Chrysanthemum Congress at Melun. 

In conformity with the decision arrived at on the occasion of the 
congress at Nantes, and confirmed by that at Ghent, the nineteenth an- 
nual Congress of the Societe Francaise des Chrysanthemistes will be held 
at Melun. The date is not yet definitely fixed, but the congress will be 
held early in November next. The horticultural societies of Seine-et- 
Marne are meanwhile preparing an exhibition of all kinds of horticul- 
tural produce, to be opened at the same time. An excursion to the 
Palace of Fontainebleau, with the magnificent Park of Vaux-le- 
Vicomte, which was designed by Le Notre, will close the congress. 

Zhc <$arben Club 

of Hmertca 

October 1914 

No. VI 

Honorary President 

Chestnut Hill, Philadelphia 
33 E. 67th Street. New York 
Chestnut Hill, Philadelphia 


Princeton, New York 


New Milford, New York 


Alma, Michigan 

Lake Forest, Illinois 

The objects of this association shall be, to stimulate the knowledge and love of garden- 
ing among amateurs, to share the advantages of association, through conference and corre- 
spondence in this country and abroad, to aid in the protection of native plants and birds, and 
to encourage civic planting. 

"Season of mists and mellow fruit fulness." 

The work of organizing the Garden Club for the efficient use of 
its large resources has gone on quietly but steadily during the summer, 
and the President is happy to announce that the sod is broken in many 
directions and some beds are actually made and the good seed sown; 
propitious beginnings that will depend on the members of the Club for 
their utlimate fruitfulness. Particularly at this time do we thank God 
for the untainted glory of the Harvest, with its banners of waving wheat, 
copper and gold in the sun, its bee airships laden with supplies for win- 
ter's siege, its armies of bloom in gorgeous uniform, its bombs of burst- 
ing pods and its ambushes of luscious fruit, dangerous only to the reck- 
less. Lily and Rose govern their kingdoms as from time immemorial, 
good constitutional queens who leave all government to their gardeners 
and grow in peace with their neighbors, envying not the vast extent of 
the democracies of cotton and corn, date and lentil, potato and cereal 
and vine. Even the outlaw weeds and brambles, who trample upon 
the laws of neutrality, are only subject to seizure and confiscation when 
actually destructive. It is significant that the men of the French Revo- 
lution steeped in blood gave the months in their new calendar such names 
as Germinal and Fructidor, symbols of indestructible faith. To this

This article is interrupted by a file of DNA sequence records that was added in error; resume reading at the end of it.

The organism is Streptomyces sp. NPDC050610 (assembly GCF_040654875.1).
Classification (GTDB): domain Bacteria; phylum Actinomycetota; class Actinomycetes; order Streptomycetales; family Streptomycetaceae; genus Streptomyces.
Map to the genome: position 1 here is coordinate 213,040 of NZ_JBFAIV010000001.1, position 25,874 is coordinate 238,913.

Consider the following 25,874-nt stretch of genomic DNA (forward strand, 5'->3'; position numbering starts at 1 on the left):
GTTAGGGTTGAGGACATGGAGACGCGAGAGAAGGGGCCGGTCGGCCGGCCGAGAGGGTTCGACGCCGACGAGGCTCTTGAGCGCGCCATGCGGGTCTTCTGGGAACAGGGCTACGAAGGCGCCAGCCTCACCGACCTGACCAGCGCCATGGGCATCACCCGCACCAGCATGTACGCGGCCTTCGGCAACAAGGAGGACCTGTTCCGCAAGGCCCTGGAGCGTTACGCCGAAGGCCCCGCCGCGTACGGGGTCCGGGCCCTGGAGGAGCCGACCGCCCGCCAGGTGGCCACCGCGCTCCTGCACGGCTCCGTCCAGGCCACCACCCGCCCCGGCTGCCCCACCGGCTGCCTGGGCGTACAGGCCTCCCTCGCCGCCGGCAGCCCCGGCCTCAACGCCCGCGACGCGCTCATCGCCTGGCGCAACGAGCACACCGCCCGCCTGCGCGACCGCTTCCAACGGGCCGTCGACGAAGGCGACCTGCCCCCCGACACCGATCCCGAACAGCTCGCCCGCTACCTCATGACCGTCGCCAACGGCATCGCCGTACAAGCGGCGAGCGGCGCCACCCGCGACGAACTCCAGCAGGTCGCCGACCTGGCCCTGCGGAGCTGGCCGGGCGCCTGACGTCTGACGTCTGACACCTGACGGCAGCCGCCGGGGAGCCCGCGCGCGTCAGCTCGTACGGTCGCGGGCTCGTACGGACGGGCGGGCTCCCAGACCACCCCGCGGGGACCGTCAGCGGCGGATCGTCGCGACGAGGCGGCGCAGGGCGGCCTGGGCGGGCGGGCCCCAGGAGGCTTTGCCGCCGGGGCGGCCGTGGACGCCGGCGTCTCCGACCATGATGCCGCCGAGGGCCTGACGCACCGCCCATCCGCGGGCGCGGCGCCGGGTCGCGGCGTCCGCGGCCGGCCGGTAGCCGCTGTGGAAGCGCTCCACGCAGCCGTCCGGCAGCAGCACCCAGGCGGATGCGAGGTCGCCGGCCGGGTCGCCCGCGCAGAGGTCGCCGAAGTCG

great Feast we are all bidden to come and bring our sheaves, whether 
we have planted a thousand acres or a window box, and our Garden 
Club has its own special energies to give and its own garlands for the 
altar of Ceres. But to be definite: 

The following committees have been appointed to act in regard 
to needs that appeal most urgently to the Club: 

Committee to encourage the use of a color chart: Mrs. Francis 
King, Garden Club of Michigan; Mr. Thomas Shields Clarke, Lenox 
Garden Club. 

Committee to inquire into the opportunities of the Garden Club of 
America for beautifying settlements and highways: Mrs. J. West Roose- 
velt, North Country Club of Long Island; Mrs. C. Shirley Carter, 
Warrenton Garden Club; Miss Fanny R. McLane, Green Spring Val- 
ley Garden Club; Dr. Warthin, Chairman, Garden Club of Michigan. 

Committee to inquire of seedsmen in regard to discount and pur- 
chasing in quantity: Mrs. Albert B. Boardman, Garden Club of South- 
ampton; Mrs. George B. Sanford, Garden Club of Laurence, L. I. 

Committee on Lecturers: Mrs. Thomas L. Barber, Garden Club 
of Southampton; Mrs. George A. Armour, Garden Club of Princeton. 

Committee on Garden Literature: Mrs. Fred. P. Anderson, Gar- 
den Club of Michigan; Mrs. William W. Frazier, Jr., Garden Club 
of Philadelphia; Mrs. Arthur H. Scribner, Garden Club of Bedford. 

Papers on garden matters are being filed by the Librarian, Mrs. 
Charles Tiffany, 128 East 36th Street, N. Y., who will forward the 
list of subjects to any Club who wishes to borrow a paper. 

A descriptive catalog of garden books will be made by the Com- 
mittee on Garden Literature and will be sent to all the Clubs. 

Copies of the programs of all the Clubs have been received and 
will be sent out shortly. 

The President is compiling an exhaustive list of gardens that 
can be visited by members of the Club, and she will be glad to receive 
additional names. 

Two copies of the Princeton paper "A Quest for a Garden" 
have been sent to all the Clubs, and copies of the corresponding paper 
on "Stenton," read at the first annual meeting, will soon follow. 

The BULLETIN is anxious to prove a clearing house for useful 
information by means of its Questions and Answers, and earnestly 
hopes the members of the Club will ask useful questions and answer